Last week the Marshalltown Fire Department responded to three house fires, which fell among four in March, along with two smoke calls, six rubbish fires and two vehicle fires.
Deb Lundgren, fire marshal, said the Thursday night fire in the vacant home on 404 N. 11th Ave., was caused by a bad service entrance cable. A fire in the basement of 413 Park St. appeared to be accidental, she said, but it is still under investigation.
Lastly, a fire that started on the second floor of the apartment on 405 E. Boone St., was caused by a failure of an electrical outlet, she said. The department was also called to 304 Bryngelson Drive Saturday morning when smoke was coming from an electrical outlet in the home.
T-R FILE PHOTO
The vacant home on 404 N. 11th Ave. was one of three Marshalltown homes that caught on fire last week.
The recent spike in fires has prompted local fire officials to remind residents of safety precautions.
"We've had a lot of fires," Lundgren said. "If someone notices any electrical changes, like if the lights dim or the breaker keeps tripping, have an electrician come in to make sure you stay on top of problems as they're happening so they won't become a bigger issue."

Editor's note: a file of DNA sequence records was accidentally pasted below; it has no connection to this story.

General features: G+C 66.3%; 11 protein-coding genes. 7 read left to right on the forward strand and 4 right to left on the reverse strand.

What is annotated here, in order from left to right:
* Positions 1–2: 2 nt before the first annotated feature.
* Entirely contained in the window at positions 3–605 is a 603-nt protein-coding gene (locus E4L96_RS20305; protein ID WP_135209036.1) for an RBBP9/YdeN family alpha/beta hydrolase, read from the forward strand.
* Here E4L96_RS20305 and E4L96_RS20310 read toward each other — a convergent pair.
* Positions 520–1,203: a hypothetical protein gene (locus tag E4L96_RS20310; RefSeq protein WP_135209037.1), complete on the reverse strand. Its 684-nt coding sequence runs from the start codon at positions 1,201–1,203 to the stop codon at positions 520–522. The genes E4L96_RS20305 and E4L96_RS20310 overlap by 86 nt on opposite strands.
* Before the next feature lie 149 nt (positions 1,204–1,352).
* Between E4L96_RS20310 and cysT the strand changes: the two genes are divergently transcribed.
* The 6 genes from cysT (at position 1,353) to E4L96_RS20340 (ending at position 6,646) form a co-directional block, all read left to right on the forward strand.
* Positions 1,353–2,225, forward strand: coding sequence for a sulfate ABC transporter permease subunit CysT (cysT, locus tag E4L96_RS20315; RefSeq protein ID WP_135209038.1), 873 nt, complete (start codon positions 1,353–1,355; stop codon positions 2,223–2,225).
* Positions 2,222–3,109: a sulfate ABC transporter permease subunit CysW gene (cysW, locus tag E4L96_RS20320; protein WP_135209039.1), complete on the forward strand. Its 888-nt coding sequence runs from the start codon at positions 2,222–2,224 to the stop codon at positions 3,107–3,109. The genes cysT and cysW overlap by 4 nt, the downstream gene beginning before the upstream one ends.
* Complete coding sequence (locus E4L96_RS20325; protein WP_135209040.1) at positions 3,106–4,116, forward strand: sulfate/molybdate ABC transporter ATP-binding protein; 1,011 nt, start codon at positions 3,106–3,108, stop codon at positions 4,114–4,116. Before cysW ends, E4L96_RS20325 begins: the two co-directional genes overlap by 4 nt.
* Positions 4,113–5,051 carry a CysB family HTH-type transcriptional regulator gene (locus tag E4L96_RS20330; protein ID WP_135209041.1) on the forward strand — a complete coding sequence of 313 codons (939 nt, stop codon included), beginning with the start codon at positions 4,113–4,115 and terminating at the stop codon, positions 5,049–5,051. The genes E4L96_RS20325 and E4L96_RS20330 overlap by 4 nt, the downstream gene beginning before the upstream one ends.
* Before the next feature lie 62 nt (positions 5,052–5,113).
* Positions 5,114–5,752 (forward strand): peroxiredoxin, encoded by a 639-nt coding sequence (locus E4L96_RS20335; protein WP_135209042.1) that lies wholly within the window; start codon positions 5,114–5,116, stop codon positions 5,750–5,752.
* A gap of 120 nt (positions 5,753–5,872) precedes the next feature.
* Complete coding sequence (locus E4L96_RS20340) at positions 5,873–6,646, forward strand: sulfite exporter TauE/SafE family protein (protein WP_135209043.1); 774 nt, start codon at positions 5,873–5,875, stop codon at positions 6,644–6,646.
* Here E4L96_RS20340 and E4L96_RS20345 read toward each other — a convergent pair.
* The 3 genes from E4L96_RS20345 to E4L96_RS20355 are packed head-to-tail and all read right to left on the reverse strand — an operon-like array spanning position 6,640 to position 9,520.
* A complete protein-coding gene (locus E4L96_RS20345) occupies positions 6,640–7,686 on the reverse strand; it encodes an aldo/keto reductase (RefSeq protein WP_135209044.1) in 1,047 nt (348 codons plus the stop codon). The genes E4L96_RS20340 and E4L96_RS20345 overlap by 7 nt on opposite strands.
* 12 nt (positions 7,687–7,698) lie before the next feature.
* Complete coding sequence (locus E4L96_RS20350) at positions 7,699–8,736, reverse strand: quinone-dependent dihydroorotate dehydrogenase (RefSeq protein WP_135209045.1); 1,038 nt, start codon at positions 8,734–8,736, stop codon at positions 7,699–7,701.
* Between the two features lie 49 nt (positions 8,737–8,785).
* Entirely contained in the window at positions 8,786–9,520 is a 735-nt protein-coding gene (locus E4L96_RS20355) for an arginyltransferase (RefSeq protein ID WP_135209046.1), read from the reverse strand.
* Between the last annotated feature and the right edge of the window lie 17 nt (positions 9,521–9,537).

For those with vacant homes, Lundgren said it's smart to have someone monitor the house if the homeowner is away for the season to make sure things are working correctly.
"A lot of fires are accidental and you can't predict when they will happen," Lundgren said. "That's why your smoke alarms are so important. For most of us smoke alarms are your first line of defense."
The MFD offers a free installation of a smoke detector to any house. To have a smoke alarm installed call the MFD at 641-754-5751.
"A lot of families have smoke alarms but they take the battery out," Lundgren said. "We want to see people keep those batteries in and keep them working. The best thing you can do is have a working smoke alarm."
Kara Kelly, Red Cross regional communications officer, said the Red Cross offers services to homes that have been damaged from a fire.
"We're there to certainly provide comfort," Kelly said. "In most cases we provide immediate needs. In some cases that might be a motel room, some shelter, resources to buy food or clothing or toiletries. Each case is a little bit different."
The Red Cross also has trained disaster workers who work with each family or individual and together they determine what the best kind of help is and how to help them move forward, Kelly said.
Other fires common this time of the year are open burning fires.
"It's getting nice and people want to get out, just do it safely," Lundgren said. "Have it monitored and have a garden hose handy. You can only burn between 7 a.m. and 7 p.m. or until it gets dark."
Contact Stephanie Ivankovich at 641-753-6611 or email@example.com